Whether we like it or not, electrification is upon us. On a wider scope, countries have already employed certain measures to increase the demand for electric cars – all in high hopes of curbing harmful emissions and saving our planet. Europe has been particularly stringent in this regard, with more and more countries announcing their goal to ban sales of non-electric cars within a decade or so.
But it isn't the end of the road just yet for internal combustion engines. Speaking to Evo Magazine during the launch of the new Porsche 911 GT3, Dr. Frank Walliser, Porsche's Vice President Motorsport and GT cars, shared some insight about the recent development of Porsche's synthetic fuel, also known as eFuel.
Gallery: 2022 Porsche 911 GT3
Dr. Walliser believes that conventionally-fueled engines that use synthetic fuel will turn ICE-equipped cars into machines that are as clean as EVs. He added that eFuel is important to Porsche to reduce their CO2 output, citing that synthetic fuels are cleaner, have no by-product, have fewer particulates, and less NOx produced than current pump fuel.
How reduced, you ask? Dr. Walliser said that when Porsche starts full production of eFuel, they expect a CO2 reduction of 85 percent.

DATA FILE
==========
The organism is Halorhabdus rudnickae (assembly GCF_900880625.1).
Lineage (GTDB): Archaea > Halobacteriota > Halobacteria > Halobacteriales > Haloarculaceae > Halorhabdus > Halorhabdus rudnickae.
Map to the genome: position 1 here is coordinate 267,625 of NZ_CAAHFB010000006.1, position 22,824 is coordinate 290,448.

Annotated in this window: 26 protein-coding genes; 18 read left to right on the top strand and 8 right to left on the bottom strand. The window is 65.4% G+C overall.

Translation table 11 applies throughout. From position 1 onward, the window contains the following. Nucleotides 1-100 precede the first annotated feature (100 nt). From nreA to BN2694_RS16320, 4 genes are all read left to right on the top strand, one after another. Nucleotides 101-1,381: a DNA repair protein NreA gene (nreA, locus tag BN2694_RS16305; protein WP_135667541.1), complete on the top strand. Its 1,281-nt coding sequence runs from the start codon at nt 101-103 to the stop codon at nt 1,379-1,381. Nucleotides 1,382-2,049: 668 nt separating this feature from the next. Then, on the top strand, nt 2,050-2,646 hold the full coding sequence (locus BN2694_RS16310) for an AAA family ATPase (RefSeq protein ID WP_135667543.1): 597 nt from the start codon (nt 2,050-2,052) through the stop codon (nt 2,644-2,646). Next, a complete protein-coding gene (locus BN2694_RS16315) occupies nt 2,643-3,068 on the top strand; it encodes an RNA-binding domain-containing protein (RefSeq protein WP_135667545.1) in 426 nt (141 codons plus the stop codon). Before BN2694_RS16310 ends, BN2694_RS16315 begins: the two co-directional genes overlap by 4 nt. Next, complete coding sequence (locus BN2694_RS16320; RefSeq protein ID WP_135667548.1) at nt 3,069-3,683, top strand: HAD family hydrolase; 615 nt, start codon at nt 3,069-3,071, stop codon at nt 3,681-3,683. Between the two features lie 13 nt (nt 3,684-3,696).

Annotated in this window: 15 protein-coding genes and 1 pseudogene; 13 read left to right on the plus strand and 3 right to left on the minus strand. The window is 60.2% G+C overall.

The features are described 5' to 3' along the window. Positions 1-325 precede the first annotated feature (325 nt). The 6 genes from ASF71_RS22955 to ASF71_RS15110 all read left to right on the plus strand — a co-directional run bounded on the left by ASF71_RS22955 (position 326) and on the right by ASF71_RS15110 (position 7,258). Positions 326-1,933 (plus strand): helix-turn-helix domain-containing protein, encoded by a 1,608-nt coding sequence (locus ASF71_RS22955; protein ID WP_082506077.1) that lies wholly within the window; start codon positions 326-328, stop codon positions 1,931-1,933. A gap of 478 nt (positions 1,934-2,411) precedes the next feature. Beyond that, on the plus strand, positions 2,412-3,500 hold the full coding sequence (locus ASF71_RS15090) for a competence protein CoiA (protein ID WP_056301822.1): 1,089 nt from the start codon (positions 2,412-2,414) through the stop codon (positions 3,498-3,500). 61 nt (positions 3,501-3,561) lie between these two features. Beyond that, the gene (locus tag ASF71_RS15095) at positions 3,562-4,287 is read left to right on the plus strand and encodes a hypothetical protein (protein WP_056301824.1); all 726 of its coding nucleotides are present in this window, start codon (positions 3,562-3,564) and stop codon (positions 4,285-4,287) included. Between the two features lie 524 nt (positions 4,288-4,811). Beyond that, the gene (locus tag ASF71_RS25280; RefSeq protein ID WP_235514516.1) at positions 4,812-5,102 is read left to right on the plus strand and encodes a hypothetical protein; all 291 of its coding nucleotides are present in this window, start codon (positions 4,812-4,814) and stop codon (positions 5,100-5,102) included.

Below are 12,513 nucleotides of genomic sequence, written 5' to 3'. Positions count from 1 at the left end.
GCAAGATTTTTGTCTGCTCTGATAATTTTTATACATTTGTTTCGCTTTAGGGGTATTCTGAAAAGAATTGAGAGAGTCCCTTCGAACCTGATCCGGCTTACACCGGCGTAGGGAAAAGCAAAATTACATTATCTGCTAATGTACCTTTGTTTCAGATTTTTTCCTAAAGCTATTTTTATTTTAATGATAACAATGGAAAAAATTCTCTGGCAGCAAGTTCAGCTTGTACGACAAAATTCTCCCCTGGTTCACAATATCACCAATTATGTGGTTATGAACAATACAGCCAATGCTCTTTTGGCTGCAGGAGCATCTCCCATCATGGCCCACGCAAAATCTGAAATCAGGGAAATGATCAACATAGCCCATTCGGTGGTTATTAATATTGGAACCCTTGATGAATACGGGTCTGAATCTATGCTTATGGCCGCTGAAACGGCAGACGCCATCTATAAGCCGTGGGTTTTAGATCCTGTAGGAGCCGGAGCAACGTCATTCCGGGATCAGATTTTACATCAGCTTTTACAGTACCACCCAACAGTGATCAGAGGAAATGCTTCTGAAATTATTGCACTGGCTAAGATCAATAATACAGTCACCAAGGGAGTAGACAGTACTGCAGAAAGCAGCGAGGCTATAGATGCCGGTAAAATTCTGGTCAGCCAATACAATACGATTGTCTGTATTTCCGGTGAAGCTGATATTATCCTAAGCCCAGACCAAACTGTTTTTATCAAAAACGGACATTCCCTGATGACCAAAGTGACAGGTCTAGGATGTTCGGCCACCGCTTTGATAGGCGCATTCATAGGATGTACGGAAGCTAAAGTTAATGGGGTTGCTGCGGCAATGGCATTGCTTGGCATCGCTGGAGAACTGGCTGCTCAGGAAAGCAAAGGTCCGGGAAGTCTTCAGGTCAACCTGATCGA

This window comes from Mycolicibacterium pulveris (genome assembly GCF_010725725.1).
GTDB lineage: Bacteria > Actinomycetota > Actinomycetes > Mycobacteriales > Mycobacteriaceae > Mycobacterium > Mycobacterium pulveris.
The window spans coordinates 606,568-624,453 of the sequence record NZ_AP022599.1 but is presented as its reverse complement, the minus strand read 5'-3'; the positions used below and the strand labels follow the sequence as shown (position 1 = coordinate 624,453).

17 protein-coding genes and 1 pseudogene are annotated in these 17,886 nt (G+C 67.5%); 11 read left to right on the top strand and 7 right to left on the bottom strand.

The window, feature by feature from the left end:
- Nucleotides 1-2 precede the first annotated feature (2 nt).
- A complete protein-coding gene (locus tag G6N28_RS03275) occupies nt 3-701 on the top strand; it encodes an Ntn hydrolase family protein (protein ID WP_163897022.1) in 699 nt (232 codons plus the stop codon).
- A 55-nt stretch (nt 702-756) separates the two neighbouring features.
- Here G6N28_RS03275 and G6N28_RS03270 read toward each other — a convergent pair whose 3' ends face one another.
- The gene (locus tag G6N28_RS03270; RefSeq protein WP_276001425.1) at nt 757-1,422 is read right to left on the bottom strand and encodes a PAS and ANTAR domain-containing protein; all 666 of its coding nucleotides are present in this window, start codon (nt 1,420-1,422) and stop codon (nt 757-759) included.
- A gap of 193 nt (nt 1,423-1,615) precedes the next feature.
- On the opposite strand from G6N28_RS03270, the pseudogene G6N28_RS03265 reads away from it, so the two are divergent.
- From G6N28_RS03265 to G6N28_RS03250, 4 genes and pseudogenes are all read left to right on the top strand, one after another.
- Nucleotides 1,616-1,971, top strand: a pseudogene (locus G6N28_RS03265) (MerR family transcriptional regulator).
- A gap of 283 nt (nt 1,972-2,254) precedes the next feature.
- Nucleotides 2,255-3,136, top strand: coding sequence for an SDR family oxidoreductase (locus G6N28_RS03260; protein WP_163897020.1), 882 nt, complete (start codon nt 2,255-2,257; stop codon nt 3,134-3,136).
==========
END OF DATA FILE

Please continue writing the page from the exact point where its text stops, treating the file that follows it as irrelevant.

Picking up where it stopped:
"From a 'well to wheel' perspective – and you have to consider the well to wheel impact of all vehicles – this will be the same level of CO2 produced in the manufacture and use of an electric vehicle," Dr. Walliser concluded.
Is synthetic fuel the future?
Porsche first announced its investment in synthetic fuels last year, with the aim to save old Porsches that are still on the road. However, this isn't all about saving classic cars. Dr. Walliser explained that all of Porsche's current lineup with internal combustion engines, including the 992-generation 911 GT3, could use eFuel without any modifications needed. The German marque targets to start trials in 2022.
Could this be the spark of hope that non-EV enthusiasts have been waiting for? It's too early to tell, but it's comforting to know that car brands aren't conceding just yet. Cost and pricing, however, could be another hurdle along the way.